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Thursday, 28 May 2015

Barrow school boy attended three from 118 school days

A BARROW school boy whose mother was prosecuted for failing to make him attend school spent just three days out of 118 in lessons, the Evening Mail can reveal.

Furness Academy in Barrow

Nicola Duke, of Mill Brow, Barrow, was one of three parents who were prosecuted last week for failing to ensure their child attends Furness Academy. She was fined £500 and ordered to pay a £50 victim surcharge and £70 costs.

Since the story was first published on Thursday, the Evening Mail has obtained figures which show Duke’s son, Marc, spent just three days out of a possible 118 in school between January and July 2013.

The figures also show that fellow Furness Academy pupil Caine Ryan’s attendance record was 26 per cent – meaning he spent 30 days at school out of a maximum 118. His father, Christian Ryan, 37, of Lesh Lane, Barrow, was fined £1,000 and ordered to pay a £100 victim surcharge and £70 costs.

Samuel Bromley’s mother Karen, of Brighton Street, Barrow, pleaded guilty to failing to make her son attend Furness Academy and was given a 12-month conditional discharge and ordered to pay a £15 victim surcharge. The figures show Samuel had an attendance record of 22 per cent – meaning he was at school for 26 days out of a possible 118.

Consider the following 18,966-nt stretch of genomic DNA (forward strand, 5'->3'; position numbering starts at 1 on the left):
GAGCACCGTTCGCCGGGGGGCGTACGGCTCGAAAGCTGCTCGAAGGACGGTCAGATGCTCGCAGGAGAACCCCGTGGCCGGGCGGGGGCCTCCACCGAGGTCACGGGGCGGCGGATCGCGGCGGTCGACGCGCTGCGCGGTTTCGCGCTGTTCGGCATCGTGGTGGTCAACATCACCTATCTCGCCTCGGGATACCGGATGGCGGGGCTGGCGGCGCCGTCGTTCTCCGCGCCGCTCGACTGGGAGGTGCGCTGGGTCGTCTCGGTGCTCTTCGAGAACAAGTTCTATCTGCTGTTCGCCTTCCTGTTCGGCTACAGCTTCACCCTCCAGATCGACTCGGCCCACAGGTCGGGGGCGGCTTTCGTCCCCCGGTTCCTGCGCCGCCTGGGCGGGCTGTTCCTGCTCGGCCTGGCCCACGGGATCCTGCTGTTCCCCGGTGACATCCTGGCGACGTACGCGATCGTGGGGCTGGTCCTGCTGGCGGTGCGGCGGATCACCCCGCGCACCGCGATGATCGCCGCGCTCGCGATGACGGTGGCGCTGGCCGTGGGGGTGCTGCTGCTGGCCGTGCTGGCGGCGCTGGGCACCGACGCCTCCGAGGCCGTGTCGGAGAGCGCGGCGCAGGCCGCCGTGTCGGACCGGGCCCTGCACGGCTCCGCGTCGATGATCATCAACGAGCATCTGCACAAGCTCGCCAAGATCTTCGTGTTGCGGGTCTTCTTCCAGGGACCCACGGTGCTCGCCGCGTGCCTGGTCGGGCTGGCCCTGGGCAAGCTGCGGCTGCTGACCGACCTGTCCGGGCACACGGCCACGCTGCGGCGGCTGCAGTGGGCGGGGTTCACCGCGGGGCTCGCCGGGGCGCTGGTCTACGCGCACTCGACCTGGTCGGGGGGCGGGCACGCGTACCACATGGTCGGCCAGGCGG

Last month, Furness Academy revealed that Des Herlihy, who was appointed interim headteacher in June 2013, will remain as executive principal until July 2015.

Responding to the truancy prosecutions, Mr Herlihy said: “We do not comment on individual cases. Good attendance at school is essential to ensure progress and enable children to reach their full potential. At Furness Academy we are committed to good standards of attendance and we will use the legal processes open to us to achieve this.”

A spokesman for Cumbria County Council added: “Schools and the local authority work closely with families when there are attendance issues and we do all we can to improve attendance and stress the negative impact truancy can have on a child’s education.

“While we always look to resolve attendance issues through having discussions and offering support, these three cases send out a message that we will prosecute as a last resort when other methods for improving attendance fail.”


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